Get off the Mountain!

Scafell, at over 3,000 feet, is England’s highest mountain. It is situated in the Lake District.  The ascent and descent are challenging, in terms of exposure to the elements, and in the time it usually takes to get up to the top and back again, which is usually around 4 -8 hours. The route is committing and the dangers are very real.

It was recently, while on a family camping holiday in Keswick in gloriously hot sunny weather, that we decided to make the ascent of Scafell. There were five of us that set out along the valley path that morning, including my daughter who was six years old. This was to be her second high mountain climb that week, she had already ascended Skiddaw.

The weather was okay, it was a mixture of cloud and sunshine – a normal mountain day – and I could not see any reason to be worried. It was also during a dry time in my spiritual life, where I was struggling to draw close to God. I had come away camping hoping to find some time with Him, yet it had been just as hectic as it was at home.

Summit

Sharing Jesus | Scafell summit picture | Scafell warningAfter three hours we finally reached the plateau and began our difficult clamber over the large boulders which are strewn around the summit. This was especially difficult for my daughter as most of the boulders where as large as she was, and she had to climb over them.

As we approached the summit I started to grow increasingly agitated. I couldn’t understand this, because I could perceive no immediate danger. Perhaps I was just getting into a mood for some reason. Perhaps it was the awkwardness of having to carry my daughter over the endless pile of rocks. Perhaps I was tired, or hungry. Either way, I couldn’t discern why I was becoming more and more angry.

But the anger would not go away, in fact it just grew worse the higher we climbed. I looked at the weather, it was okay; windy and cloudy but nothing to be alarmed about.

As we had reached the summit I started shouting, “We need to get down of this mountain now, we must get down.”

I was determined to get everyone to turn around. In the end I decided that it was better for us to get something to eat, perhaps we were hungry, but in any case we needed to eat.

I couldn’t understand why I was so unsettled, and neither could anyone else, they did not feel any anxiety at all.

Scafell Warning

We all felt better after eating, and started our descent, but were now cold. The wind increased and it was getting colder. The descent was slow because we still had the boulder field to negotiate. I urged them on. My concern focused on my daughter. I kept asking her if she was okay.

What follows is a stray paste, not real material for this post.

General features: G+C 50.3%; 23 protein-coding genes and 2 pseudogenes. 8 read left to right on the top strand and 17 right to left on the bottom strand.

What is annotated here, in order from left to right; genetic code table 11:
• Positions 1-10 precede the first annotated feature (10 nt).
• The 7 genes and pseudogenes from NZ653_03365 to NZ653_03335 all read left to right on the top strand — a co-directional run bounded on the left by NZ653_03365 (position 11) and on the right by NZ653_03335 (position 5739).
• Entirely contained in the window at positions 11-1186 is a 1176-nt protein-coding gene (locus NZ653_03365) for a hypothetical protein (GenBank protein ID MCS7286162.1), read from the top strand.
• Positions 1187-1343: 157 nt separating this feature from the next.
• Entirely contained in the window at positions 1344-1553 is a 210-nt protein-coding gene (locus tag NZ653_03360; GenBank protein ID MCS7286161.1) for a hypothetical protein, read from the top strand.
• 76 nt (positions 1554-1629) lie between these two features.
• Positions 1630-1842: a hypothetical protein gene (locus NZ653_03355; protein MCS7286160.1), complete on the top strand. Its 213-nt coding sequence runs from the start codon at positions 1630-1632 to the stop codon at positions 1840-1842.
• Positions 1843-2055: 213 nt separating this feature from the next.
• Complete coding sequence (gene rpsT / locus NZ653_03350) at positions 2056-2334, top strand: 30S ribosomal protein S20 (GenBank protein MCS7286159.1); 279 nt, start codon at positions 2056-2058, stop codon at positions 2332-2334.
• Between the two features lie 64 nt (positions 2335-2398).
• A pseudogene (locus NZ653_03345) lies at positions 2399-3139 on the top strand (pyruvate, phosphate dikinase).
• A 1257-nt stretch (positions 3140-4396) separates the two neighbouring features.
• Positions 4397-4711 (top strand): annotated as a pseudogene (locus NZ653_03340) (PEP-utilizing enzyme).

I put another fleece on her, underneath her waterproof. When we were about half way down the mountain the weather turned really nasty. The wind howled over the plateau bringing with it rain which soon started to soak us. It was quite a contrast from yesterday when we had been basking outside the tent in temperatures of 25 degrees. We were now fighting against driving rain and wind on an exposed mountainside.

Soaked Through

We soon became soaked, apprehensive in the mist, and struggling to walk fast over the boulders, but with a six year old we could only go at her pace and not ours. We took turns to carry her and soon it became necessary for me to put my waterproof on her because hers was soaked through.

Taking off her wet clothes, I shielded her from the wind, and put my jacket on her. It took another two hours walking in rain and wind before we reached the safety, and warmth, of the car.

If the weather had turned nasty any earlier then it could have been an even worse scenario. As it was, we were never in any real danger. The weather on the high mountains is always changeable and I was prepared for that. It was only when I got back to the car and could meditate on the agitation that I had felt, that I could discern the reason for it.

I had questions: where had my agitation come from? Why? It was then that I sensed a quiet voice whisper to me.
“I brought you off the mountain. Your anxiety was the response to my guidance.”

Though I had not recognised His voice when I should have, I discerned it now.

Guidance

Jesus is always with us, even when we have drifted away from spending time with Him. We may be drifting, neglecting prayer, Bible study, and fellowship with God. We may feel that it is all fiction, and look to the world for tangible assurances, yet our lifeline is always attached to Him, even though we may have drifted far away.

Jesus promises that nothing can snatch us out of His hand, and that He will never leave us, or forsake us. His timing on Scafell was perfect. Without Him we would have been caught on the summit in the full force of the storm, with a further two hours to get to safety.

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